The Tattooist of Auschwitz
Books

The Tattooist of Auschwitz.

It seems like so long ago that I read a good book, let alone wrote about one! Since finishing my MA (even though it was a year ago), reading has been sporadic for me. If I’m on holiday, I read so much as there are no other distractions, yet at home, I find myself binging TV programmes and playing games on my phone. Reading has always been a passion of mine but for one reason or another, it has definitely taken a back seat. Ever since I was a kid, I wanted to write for a living, but I’ve definitely figured out that I’m not cut out for fiction writing. I love researching and then writing about it. It is where my strengths lie and now I’m doing a job I love and that certainly highlights those strengths. Because I’ve been getting used to having a new schedule, I’ve been slacking on my blog, which is something I don’t want to do! I’ve had a lamb ragu cooking all day today so I will be popping that up on here tomorrow.

Enough digressing. I ordered some books on Amazon last week and thought I would set myself a target of reading one book a week. I used to easily do that! I love Pinterest and one of my boards is Books, and it is full of ones I want to read. One that kept popping up was The Tattooist of Auschwitz. After writing my dissertation on WWII in the form of a memoir, I knew it would be something I would love to read and I was right. I finished it in two nights, and one of those nights was forcing myself to put it down so I could actually sleep!

Lale Sokolov is a Slovakian, well mannered, charming gentleman. He bravely sacrifices his freedom to go to Auschwitz and “work” for the Germans. As a Jew, you were required “to pay back what you had stolen”. Little did Lale know, along with tens of thousands of others, that many were being sent straight to their death, or to work in unspeakable conditions.

The holocaust is one of the greatest atrocities of modern history, perhaps of all time, but Lale’s story is full of hope and love. That’s the thing I loved most about the book. Death surrounded those at Auschwitz and Birkenau, but so did friendship and love. Lale was intelligent and quickly worked out how to stay alive and not do hard labour. Although, perhaps, his role was worse. He stayed alive, but he was forced to tattoo the number the Nazi’s gave each prisoner when they arrived in the camp. This is where he met Gita.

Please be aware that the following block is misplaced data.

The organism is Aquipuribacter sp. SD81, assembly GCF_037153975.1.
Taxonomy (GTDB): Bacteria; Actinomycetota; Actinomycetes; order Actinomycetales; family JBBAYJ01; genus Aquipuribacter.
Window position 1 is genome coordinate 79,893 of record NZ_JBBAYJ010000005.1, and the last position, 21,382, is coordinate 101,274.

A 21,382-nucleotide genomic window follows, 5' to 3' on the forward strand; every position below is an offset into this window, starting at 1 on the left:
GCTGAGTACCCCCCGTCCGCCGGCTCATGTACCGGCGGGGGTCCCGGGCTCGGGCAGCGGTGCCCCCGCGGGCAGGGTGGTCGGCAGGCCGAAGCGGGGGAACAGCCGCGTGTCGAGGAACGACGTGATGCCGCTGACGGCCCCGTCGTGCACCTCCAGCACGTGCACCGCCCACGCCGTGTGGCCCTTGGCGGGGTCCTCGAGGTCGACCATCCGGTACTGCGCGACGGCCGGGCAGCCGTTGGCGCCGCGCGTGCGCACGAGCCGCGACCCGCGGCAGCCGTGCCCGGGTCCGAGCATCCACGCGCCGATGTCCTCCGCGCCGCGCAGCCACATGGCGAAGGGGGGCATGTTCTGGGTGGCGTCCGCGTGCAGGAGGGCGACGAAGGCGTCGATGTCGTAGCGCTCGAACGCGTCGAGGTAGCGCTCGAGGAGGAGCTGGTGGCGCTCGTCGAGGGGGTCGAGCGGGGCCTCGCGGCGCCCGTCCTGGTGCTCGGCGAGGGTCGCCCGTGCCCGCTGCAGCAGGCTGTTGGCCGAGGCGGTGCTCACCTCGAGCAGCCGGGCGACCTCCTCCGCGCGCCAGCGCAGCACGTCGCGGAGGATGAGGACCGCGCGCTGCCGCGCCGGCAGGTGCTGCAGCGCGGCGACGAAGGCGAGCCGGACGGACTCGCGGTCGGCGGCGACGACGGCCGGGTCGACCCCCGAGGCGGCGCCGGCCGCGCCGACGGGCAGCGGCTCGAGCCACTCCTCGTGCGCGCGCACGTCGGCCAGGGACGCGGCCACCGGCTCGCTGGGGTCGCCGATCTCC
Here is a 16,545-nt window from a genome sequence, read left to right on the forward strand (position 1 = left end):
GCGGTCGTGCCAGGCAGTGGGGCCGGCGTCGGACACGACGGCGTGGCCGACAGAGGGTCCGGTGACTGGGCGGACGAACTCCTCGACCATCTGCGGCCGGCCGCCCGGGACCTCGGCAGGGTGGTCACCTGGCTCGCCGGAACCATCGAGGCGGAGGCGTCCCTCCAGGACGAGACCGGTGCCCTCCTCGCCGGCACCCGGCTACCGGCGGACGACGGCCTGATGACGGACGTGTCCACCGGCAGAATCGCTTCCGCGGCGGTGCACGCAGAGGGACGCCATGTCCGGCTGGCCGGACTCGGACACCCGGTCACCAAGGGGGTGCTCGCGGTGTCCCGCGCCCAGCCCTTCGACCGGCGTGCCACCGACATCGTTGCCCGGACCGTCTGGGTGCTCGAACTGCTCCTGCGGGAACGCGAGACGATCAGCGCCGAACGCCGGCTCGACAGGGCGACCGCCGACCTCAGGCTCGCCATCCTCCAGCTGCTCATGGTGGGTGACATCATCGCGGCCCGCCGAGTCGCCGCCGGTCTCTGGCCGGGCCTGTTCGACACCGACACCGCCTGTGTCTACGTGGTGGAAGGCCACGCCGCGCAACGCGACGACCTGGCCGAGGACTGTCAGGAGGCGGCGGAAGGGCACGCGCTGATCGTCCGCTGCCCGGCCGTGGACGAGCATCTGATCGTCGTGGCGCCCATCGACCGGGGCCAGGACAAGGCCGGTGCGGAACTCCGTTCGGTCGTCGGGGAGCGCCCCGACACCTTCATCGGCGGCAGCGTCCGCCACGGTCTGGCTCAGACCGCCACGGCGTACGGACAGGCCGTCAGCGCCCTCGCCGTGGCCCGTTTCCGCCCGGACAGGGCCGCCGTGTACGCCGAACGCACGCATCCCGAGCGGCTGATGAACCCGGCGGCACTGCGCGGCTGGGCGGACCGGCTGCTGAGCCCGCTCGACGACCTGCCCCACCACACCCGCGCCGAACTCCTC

Lale had always been confident with women, but Gita stole his heart when he first laid eyes on her. All he knew of her, was the number he was forced to tattoo: 34902. It was actually with the help of his SS guard, Stefan Baretski. Their relationship is quite unusual. Although Baretski had the power, he could have shot Lale anytime he wanted, he almost protected him and put him into contact with Gita. Without this act, it’s hard to tell if Lale and Gita would have ended up living the rest of their days together. Lale also offered advise on how to talk to and treat women, and Baretski told of his abusive upbringing. This was one of the surprise relationships of the book. Even though the SS guard was a bastard who shot prisoners whenever it took his fancy, he also showed a caring side to Lale and looked after him in some ways.

Morris does a fantastic job with re-telling Lale’s story. It’s moving, heart-wrenching and honest. Lale did whatever he could to survive. His charm and wit kept him alive in Auschwitz, when too many others died. He protected as many as he could and ultimately, found the love of his life. He was heroic, brave and intelligent. Morris has written with integrity and empathy. It really is a brilliant read and I couldn’t put it down.

It’s terrifying to think how many stories have gone to the grave with former prisoners of the Nazi’s or those who didn’t make it beyond the gas chambers. But those who have shared their stories are commendable and brave. They had strength that I doubt many of us today would not have.Β 

Β 

A book, breakfast and tea.
A good book, breakfast and tea.
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